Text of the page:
"Mercy Corps’ AgriFin Accelerate Program (AFA) is a $25 million, six-year initiative funded by the MasterCard Foundation to support private sector actors to develop, prototype and scale digitally-enabled services for smallholder farmers across Kenya, Tanzania and Zambia. AFA is intended to help partner banks, mobile network operators, agribusinesses and technology companies scale high impact services for at least one million farmers, driving 50% increases in smallholder income and productivity, while working to support all market actors to expand services to farmers through shared learning...In June 2018, AFA contracted the Dalberg Group to assess learnings across these engagements and conduct supplementary research on these youth pathways. The goal of this exercise was to support the development of AFA partners and to inform wider ecosystem growth through public learning."
"This research was commissioned as a result of growing interest in the topic of youth-centred Agripreneurship and had the objective to identify the key actors particularly within Academia, Non-Government Organisations and the non-profit sector to help young unemployed, or underemployed, graduates in Africa, or other developing economies, to enter into entrepreneurship in agriculture or agribusiness."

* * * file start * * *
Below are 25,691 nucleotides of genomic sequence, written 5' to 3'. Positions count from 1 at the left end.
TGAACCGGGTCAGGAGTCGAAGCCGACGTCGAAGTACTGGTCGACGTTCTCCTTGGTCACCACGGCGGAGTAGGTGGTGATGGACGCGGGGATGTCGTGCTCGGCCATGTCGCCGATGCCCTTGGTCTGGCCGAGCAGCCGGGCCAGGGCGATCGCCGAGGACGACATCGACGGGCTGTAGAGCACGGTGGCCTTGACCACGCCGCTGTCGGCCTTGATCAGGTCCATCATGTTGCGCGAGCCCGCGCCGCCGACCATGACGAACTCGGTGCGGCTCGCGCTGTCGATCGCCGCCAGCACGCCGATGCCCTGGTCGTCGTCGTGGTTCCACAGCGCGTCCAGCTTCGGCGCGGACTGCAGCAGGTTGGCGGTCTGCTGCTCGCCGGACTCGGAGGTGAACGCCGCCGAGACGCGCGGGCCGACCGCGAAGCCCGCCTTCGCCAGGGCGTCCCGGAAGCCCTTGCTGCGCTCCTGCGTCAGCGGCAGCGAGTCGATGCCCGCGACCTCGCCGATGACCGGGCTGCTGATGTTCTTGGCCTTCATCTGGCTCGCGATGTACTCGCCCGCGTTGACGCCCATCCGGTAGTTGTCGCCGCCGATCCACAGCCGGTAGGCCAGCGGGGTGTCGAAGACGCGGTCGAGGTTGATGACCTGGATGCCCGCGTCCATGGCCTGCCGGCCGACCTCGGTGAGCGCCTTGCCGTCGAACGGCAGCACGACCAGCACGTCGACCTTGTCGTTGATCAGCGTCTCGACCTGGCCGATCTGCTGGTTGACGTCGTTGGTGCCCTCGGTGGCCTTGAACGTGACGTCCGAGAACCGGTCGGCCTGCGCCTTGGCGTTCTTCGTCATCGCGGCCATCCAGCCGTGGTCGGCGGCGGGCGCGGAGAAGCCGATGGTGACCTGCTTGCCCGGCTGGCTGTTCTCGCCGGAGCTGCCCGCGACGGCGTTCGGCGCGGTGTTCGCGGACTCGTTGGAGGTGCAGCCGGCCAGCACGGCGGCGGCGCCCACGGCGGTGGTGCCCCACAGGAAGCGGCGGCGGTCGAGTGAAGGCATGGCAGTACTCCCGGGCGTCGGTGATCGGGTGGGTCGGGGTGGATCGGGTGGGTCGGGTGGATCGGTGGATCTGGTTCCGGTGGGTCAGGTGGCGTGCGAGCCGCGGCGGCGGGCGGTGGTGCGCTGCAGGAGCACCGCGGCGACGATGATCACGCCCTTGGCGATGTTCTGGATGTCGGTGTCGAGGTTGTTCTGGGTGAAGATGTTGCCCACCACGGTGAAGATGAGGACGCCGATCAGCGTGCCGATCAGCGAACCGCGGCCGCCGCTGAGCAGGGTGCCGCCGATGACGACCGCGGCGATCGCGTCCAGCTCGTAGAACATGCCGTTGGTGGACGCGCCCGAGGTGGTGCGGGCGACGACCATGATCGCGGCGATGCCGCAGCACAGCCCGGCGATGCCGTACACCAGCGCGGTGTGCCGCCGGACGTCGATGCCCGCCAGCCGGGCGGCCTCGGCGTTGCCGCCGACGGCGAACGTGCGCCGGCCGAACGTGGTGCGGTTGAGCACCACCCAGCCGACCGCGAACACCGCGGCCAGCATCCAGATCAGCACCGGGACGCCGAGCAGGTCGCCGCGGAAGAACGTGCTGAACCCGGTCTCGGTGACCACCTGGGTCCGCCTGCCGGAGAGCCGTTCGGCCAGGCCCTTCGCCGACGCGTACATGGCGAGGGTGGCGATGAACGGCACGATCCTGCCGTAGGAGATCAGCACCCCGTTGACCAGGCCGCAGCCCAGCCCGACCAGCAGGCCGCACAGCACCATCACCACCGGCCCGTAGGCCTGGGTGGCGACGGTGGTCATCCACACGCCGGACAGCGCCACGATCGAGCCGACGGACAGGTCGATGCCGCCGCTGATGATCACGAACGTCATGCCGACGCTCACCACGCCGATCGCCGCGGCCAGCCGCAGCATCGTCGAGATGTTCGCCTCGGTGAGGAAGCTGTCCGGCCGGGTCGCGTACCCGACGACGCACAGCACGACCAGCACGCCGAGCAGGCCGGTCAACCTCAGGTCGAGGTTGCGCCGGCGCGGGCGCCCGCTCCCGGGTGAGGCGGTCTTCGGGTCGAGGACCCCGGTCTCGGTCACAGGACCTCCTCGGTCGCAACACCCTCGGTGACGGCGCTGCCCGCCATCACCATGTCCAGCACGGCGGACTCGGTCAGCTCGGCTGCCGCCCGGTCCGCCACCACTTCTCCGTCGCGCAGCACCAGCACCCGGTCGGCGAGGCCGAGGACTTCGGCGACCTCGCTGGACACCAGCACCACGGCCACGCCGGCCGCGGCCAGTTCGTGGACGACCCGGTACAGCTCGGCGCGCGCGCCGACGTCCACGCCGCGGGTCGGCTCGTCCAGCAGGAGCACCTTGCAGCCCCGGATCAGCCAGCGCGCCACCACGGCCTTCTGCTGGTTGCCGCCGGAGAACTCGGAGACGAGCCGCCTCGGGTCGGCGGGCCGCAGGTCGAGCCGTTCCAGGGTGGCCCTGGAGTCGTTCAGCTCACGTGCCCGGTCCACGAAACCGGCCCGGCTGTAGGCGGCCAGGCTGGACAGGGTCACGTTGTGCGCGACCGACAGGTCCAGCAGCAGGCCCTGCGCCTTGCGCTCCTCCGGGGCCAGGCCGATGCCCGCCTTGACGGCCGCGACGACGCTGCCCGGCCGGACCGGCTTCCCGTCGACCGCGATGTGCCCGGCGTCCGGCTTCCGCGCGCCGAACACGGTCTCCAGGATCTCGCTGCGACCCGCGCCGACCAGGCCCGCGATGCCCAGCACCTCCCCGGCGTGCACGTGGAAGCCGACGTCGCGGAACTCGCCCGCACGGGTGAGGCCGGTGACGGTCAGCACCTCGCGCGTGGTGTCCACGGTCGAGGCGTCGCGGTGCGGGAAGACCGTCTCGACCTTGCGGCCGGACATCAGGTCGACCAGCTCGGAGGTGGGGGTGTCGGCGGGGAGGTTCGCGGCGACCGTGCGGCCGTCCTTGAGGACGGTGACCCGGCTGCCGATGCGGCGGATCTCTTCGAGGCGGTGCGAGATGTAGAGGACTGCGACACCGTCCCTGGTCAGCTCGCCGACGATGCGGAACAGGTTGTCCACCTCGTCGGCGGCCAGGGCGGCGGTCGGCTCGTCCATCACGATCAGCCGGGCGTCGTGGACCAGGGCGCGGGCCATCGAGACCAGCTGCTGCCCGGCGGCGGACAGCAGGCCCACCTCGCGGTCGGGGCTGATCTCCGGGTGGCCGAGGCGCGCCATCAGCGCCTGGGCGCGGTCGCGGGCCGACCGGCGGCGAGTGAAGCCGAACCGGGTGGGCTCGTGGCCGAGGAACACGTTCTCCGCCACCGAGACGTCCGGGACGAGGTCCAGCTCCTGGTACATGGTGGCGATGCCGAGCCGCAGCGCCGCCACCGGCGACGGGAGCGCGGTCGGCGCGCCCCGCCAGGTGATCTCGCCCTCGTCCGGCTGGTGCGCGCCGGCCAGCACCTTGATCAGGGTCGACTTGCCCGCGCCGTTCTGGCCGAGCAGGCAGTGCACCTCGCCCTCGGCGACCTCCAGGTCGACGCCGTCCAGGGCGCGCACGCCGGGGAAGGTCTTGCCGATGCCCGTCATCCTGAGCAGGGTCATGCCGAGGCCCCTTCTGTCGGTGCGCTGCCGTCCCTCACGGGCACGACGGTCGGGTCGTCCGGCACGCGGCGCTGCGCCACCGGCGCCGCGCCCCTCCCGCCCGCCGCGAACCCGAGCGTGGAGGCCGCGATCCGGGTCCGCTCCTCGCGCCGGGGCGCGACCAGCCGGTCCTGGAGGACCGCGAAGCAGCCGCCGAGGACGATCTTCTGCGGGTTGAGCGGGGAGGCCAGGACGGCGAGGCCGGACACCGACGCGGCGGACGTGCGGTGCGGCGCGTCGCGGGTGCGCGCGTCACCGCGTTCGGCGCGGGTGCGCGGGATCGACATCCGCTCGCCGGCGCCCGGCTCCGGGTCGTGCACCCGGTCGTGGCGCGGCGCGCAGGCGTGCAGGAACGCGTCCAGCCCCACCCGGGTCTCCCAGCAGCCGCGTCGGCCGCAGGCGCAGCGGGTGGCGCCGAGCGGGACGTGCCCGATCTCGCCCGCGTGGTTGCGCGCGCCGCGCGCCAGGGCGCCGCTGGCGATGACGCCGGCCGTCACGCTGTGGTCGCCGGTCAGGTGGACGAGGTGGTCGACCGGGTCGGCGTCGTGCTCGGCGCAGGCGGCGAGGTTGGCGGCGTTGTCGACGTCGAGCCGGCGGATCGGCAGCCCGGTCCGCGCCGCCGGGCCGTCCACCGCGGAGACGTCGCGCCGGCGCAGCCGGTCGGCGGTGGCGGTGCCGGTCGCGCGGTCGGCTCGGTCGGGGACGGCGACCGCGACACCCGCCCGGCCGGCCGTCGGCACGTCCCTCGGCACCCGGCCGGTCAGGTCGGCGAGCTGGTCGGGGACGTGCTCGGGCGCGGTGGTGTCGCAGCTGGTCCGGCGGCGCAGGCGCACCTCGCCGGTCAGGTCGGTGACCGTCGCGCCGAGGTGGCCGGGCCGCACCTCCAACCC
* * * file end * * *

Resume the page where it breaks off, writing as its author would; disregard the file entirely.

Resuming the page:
"The number of accelerators has increased considerably in various emerging market countries in the past decade, especially in Sub-Saharan Africa. This includes Nigeria, the largest economy in West Africa. One important question then is: are these incubators and accelerators effective in providing support to enterprises in emerging markets, especially youth-led enterprises? This knowledge brief seeks to capture information from our study of incubators and accelerators in Nigeria in relation to their effectiveness in supporting youth-led enterprises."
"A youth-oriented approach involves asking practical questions to develop tailored services for youth in the agribusiness sector. 2SCALE has been experimenting with various options to support young producers and entrepreneurs. Making agriculture interesting to youth requires making it attractive and remunerative by having access to land, finance and technologies in order to modernize. Besides production another alternative for youth inclusion was explored: specialized service delivery to value chain actors. This paper provides examples of how 2SCALE tackled youth inclusion in its partnerships."